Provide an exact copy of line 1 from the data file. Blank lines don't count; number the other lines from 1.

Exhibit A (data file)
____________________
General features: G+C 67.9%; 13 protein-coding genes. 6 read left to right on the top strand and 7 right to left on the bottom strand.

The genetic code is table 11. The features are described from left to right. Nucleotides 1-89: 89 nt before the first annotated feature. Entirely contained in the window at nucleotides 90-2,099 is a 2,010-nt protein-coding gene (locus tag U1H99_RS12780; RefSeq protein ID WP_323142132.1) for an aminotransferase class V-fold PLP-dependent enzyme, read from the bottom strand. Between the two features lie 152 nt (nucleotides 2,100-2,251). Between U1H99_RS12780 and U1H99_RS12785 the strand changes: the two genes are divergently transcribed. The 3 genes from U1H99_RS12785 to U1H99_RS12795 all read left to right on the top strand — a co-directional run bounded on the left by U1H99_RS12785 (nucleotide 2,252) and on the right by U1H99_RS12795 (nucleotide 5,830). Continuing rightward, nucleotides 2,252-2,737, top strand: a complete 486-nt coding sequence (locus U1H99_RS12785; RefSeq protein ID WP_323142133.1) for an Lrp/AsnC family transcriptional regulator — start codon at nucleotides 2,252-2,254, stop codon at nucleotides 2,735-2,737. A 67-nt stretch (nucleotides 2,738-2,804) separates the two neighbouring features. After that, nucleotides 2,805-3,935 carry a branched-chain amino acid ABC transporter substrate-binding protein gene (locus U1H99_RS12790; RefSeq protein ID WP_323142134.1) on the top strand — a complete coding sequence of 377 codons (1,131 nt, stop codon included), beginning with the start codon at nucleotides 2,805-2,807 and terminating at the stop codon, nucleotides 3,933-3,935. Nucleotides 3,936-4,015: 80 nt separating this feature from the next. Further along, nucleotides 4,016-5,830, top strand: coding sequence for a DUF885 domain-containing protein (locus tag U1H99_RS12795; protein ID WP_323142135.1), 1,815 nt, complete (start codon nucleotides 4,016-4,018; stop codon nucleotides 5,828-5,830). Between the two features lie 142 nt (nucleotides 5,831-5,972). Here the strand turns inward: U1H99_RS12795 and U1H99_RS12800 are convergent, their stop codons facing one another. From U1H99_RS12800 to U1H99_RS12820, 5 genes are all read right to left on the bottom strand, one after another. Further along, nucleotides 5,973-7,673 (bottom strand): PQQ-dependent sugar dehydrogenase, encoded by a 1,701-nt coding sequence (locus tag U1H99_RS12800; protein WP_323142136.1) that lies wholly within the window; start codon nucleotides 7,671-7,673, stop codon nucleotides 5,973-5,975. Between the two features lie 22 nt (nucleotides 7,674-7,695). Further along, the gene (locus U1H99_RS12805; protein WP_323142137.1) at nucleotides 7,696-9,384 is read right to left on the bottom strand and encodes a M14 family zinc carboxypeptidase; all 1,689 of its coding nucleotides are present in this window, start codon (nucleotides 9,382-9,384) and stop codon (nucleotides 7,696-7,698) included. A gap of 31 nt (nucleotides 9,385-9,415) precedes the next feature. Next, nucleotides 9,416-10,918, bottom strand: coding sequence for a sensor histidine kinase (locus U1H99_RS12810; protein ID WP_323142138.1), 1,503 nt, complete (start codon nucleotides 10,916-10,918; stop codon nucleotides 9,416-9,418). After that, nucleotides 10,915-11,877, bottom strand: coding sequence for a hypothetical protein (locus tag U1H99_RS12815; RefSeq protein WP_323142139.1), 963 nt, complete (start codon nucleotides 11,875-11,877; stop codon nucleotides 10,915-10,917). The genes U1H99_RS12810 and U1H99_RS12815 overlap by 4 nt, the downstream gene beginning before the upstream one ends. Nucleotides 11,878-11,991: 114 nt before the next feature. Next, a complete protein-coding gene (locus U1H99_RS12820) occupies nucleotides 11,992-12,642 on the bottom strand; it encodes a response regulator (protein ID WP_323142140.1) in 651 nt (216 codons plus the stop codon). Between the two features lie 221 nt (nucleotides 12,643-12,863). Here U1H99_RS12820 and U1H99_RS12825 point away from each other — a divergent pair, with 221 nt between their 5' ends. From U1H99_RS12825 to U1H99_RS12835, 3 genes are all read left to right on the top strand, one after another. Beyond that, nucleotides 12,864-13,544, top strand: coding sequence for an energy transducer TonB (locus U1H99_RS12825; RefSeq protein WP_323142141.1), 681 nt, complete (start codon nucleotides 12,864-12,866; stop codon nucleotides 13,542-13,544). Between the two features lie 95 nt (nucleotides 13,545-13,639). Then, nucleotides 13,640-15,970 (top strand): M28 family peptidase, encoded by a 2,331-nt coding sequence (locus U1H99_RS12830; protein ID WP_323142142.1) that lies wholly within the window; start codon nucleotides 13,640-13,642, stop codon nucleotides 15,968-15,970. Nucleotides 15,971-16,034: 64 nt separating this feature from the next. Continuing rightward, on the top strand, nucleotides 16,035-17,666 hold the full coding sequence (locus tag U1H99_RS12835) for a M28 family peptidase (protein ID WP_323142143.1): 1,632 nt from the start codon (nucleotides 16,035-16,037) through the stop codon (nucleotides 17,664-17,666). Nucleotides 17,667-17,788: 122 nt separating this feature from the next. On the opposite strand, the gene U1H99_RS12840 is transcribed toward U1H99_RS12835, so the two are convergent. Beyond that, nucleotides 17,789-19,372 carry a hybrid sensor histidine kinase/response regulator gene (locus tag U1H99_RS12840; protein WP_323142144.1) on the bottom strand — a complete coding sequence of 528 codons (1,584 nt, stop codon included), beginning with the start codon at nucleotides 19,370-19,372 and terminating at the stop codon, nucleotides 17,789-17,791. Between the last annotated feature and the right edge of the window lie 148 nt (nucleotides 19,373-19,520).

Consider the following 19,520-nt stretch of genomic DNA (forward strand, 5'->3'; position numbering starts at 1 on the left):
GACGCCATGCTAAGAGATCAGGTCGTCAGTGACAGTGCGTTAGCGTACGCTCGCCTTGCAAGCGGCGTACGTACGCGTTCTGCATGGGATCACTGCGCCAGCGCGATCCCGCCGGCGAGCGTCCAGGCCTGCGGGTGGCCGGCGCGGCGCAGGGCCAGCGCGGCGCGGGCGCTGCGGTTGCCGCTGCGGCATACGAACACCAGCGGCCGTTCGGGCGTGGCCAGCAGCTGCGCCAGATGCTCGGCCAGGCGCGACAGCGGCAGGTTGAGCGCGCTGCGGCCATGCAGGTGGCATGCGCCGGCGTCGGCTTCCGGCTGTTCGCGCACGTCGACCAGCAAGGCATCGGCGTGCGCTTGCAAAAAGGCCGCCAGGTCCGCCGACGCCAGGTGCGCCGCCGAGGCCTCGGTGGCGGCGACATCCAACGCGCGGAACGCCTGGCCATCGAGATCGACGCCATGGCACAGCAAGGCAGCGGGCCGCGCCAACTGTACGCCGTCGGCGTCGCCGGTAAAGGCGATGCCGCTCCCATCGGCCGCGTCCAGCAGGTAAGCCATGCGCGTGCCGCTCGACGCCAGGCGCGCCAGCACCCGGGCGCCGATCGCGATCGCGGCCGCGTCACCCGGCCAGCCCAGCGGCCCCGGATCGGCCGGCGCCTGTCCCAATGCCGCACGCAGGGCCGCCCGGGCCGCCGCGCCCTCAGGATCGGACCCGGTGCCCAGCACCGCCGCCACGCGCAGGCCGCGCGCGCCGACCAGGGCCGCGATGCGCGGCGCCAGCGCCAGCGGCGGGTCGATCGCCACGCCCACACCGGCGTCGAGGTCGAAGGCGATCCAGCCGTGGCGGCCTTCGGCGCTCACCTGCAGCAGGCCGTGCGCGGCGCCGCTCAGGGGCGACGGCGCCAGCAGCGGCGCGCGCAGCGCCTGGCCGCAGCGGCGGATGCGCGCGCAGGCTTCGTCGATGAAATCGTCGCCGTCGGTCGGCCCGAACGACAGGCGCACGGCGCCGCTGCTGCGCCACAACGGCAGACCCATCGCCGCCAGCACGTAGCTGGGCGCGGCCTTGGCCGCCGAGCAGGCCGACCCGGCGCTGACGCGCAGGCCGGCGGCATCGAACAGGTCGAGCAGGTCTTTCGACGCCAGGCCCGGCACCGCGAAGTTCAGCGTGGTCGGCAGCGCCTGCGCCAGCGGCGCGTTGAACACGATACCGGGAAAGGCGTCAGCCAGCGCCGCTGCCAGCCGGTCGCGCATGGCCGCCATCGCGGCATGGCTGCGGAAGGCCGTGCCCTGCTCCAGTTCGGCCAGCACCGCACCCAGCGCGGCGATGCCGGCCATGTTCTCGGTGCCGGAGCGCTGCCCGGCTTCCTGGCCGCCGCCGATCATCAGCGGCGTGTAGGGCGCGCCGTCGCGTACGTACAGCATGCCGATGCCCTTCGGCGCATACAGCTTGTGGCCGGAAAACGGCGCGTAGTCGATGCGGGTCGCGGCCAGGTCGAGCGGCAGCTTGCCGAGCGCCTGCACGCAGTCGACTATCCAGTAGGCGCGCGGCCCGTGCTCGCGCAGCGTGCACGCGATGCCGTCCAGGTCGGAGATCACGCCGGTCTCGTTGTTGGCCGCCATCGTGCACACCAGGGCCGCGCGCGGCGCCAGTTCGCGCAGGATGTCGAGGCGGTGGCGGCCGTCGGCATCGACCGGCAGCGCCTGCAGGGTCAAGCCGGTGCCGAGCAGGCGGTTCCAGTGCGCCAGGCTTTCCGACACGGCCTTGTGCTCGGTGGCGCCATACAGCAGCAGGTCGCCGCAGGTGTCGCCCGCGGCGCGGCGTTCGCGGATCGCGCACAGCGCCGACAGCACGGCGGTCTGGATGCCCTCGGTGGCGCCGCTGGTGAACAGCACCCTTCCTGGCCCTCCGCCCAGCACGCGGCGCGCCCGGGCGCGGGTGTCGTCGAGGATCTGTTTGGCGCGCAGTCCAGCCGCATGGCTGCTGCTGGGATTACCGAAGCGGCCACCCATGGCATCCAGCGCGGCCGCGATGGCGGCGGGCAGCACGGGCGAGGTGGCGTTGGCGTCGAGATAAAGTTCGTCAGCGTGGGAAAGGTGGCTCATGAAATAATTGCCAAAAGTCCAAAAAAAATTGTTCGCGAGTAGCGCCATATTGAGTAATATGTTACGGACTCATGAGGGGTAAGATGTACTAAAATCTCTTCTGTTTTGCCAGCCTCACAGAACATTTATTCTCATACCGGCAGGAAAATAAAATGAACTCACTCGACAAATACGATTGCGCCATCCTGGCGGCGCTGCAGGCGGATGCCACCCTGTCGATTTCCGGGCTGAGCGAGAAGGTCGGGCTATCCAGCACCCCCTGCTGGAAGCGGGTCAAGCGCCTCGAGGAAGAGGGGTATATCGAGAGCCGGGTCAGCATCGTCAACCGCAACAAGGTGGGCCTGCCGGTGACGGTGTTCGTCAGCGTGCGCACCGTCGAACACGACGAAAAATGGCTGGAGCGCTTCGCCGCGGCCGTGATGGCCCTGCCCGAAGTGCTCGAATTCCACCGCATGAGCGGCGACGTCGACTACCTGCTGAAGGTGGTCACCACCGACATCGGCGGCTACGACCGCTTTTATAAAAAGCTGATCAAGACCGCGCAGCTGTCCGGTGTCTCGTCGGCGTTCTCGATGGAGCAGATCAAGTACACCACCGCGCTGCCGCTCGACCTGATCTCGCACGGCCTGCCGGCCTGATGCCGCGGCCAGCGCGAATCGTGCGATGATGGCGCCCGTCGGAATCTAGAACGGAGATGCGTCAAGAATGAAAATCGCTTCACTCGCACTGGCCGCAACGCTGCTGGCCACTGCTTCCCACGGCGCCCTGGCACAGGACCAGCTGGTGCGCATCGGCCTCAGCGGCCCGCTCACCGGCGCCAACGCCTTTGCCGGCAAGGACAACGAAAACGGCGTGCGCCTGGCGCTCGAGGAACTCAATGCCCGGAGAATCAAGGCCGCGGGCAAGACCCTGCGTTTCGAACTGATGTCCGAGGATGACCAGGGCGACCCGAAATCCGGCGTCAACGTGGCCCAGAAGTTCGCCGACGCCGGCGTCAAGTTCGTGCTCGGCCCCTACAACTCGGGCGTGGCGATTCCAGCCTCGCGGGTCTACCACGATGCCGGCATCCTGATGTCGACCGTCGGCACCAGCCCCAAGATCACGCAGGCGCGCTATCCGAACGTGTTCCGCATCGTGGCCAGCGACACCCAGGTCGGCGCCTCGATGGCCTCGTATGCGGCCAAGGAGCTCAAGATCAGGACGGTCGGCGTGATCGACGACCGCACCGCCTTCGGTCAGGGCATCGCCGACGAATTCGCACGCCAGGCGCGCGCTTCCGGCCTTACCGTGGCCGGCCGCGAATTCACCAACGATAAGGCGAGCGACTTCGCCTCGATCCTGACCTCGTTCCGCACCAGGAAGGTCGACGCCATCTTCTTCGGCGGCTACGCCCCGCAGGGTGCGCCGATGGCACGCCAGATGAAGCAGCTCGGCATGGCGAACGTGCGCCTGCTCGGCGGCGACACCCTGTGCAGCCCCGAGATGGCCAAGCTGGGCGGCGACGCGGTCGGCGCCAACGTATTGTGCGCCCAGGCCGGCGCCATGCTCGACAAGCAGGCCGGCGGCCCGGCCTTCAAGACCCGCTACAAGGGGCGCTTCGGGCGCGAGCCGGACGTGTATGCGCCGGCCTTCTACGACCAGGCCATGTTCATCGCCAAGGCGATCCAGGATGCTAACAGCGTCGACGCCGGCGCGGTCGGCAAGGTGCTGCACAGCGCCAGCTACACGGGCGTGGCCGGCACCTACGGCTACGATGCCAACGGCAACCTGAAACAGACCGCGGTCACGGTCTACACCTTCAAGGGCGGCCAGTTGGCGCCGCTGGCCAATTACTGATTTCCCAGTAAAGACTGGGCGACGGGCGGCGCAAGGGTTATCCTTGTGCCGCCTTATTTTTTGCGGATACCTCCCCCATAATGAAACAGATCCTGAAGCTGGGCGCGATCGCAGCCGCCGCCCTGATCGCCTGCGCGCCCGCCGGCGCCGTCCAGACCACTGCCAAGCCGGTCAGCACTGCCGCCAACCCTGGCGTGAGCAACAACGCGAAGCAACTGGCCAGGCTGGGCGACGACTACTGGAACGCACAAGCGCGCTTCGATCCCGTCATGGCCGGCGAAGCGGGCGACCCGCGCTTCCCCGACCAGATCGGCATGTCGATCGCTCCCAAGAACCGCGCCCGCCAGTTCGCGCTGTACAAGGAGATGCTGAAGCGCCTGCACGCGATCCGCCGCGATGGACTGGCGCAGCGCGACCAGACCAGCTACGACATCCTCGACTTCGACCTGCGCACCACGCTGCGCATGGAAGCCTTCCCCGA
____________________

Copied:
General features: G+C 67.9%; 13 protein-coding genes. 6 read left to right on the top strand and 7 right to left on the bottom strand.